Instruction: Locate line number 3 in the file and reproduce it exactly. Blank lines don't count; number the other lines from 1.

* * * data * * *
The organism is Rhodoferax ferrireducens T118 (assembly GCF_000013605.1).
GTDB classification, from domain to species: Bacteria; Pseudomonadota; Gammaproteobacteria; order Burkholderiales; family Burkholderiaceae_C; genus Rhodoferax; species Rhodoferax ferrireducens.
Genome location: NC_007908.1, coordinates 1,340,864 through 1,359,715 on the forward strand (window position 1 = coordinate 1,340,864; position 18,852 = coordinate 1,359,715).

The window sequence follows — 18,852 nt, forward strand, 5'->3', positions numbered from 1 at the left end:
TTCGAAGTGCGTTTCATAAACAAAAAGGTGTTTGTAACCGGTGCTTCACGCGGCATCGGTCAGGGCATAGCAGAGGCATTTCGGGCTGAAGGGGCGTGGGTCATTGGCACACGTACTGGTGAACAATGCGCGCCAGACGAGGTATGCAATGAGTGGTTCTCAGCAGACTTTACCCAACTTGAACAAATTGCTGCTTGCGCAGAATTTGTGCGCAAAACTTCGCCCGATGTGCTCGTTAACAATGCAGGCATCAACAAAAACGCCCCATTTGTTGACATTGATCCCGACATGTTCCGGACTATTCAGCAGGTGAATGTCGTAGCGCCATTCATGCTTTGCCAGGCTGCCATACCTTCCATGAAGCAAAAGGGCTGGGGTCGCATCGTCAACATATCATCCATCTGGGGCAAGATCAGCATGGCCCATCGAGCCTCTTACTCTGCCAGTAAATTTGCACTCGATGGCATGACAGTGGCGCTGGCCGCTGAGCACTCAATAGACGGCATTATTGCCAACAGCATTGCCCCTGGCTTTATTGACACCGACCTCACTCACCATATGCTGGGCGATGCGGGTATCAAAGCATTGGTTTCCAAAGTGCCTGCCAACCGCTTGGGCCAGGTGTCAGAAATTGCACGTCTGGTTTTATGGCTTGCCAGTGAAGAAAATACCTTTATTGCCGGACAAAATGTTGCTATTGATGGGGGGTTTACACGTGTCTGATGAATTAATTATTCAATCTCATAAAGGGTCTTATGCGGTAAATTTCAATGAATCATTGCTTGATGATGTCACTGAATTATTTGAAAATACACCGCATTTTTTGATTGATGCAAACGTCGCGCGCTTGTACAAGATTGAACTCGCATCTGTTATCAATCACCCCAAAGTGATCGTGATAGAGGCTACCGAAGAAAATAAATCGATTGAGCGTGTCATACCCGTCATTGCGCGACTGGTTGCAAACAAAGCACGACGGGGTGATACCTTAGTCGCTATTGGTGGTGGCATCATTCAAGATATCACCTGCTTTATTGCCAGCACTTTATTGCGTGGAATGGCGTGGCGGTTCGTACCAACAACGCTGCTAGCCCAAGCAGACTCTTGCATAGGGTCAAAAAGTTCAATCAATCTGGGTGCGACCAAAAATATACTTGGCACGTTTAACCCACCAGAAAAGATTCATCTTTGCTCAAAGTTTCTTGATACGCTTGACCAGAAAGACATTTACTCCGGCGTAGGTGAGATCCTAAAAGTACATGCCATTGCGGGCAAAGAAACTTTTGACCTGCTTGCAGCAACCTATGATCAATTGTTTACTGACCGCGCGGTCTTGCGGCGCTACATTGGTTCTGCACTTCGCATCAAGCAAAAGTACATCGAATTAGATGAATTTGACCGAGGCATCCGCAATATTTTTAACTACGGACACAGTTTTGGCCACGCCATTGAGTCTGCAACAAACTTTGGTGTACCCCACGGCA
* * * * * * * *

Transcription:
Genome location: NC_007908.1, coordinates 1,340,864 through 1,359,715 on the forward strand (window position 1 = coordinate 1,340,864; position 18,852 = coordinate 1,359,715).